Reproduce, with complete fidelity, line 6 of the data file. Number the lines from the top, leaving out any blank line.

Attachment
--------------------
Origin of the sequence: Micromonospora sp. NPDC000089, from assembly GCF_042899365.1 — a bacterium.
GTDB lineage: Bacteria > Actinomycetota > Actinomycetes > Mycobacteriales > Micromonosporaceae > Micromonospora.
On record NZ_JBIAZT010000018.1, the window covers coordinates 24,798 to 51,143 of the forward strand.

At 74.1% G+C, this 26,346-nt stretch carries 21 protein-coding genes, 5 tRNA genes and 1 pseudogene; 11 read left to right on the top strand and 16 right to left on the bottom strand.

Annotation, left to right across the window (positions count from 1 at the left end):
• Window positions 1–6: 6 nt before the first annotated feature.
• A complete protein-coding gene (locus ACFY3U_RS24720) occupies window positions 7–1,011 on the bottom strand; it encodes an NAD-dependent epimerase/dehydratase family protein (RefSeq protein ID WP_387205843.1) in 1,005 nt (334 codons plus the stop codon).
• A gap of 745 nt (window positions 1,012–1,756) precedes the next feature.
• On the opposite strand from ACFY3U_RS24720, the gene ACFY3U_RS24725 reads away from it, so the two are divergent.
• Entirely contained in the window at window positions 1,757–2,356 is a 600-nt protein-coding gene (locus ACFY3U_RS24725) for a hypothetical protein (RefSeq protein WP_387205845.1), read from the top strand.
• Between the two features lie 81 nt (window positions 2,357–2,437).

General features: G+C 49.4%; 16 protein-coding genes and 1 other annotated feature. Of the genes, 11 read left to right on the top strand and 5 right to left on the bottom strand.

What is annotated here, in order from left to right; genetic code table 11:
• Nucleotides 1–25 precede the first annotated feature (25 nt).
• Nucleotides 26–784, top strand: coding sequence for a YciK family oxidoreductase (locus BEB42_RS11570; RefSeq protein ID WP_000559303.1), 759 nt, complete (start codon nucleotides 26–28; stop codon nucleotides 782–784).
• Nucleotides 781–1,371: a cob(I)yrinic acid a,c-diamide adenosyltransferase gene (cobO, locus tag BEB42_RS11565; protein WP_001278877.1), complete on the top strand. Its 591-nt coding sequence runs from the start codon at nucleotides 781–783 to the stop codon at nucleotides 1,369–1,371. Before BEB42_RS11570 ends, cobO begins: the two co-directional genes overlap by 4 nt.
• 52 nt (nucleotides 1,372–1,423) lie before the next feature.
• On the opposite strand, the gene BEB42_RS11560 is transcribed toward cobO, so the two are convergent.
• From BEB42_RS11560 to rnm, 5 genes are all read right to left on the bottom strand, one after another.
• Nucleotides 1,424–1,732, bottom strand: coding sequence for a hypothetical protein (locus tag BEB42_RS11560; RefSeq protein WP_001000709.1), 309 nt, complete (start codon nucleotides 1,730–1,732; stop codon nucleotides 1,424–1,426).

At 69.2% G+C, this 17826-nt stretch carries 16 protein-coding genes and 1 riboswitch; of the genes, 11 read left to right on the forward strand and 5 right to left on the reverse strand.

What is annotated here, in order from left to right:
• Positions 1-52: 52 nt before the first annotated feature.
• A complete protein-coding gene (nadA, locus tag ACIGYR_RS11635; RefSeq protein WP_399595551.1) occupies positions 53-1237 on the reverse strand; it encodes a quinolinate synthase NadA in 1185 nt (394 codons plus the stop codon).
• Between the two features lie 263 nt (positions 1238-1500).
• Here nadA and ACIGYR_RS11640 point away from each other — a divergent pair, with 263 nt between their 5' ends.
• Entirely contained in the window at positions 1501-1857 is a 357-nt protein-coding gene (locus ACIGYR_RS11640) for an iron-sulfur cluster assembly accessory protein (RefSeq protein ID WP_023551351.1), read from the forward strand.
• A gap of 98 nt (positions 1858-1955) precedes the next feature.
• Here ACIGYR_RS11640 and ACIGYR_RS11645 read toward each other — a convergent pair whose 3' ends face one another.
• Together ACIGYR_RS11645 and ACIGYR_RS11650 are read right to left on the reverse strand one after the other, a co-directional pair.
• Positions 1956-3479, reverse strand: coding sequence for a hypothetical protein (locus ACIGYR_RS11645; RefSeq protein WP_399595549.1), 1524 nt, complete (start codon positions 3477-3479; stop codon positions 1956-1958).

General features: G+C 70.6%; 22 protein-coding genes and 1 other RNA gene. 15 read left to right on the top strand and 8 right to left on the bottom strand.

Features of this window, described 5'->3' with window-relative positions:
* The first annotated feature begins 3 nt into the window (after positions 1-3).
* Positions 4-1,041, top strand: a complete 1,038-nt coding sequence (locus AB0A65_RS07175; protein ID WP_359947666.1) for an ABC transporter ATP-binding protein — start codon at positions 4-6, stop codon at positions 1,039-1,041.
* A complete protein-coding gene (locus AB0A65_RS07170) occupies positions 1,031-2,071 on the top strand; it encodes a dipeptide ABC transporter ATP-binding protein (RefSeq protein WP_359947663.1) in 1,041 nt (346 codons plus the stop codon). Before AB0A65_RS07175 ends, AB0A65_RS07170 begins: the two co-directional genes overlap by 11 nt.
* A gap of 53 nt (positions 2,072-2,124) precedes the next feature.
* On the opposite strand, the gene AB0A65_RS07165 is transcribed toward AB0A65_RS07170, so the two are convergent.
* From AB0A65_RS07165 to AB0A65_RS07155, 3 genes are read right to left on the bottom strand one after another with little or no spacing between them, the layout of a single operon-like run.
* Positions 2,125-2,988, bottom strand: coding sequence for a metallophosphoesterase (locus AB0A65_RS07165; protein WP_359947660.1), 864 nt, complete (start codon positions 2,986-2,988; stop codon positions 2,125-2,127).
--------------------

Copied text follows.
• Window positions 1–6: 6 nt before the first annotated feature.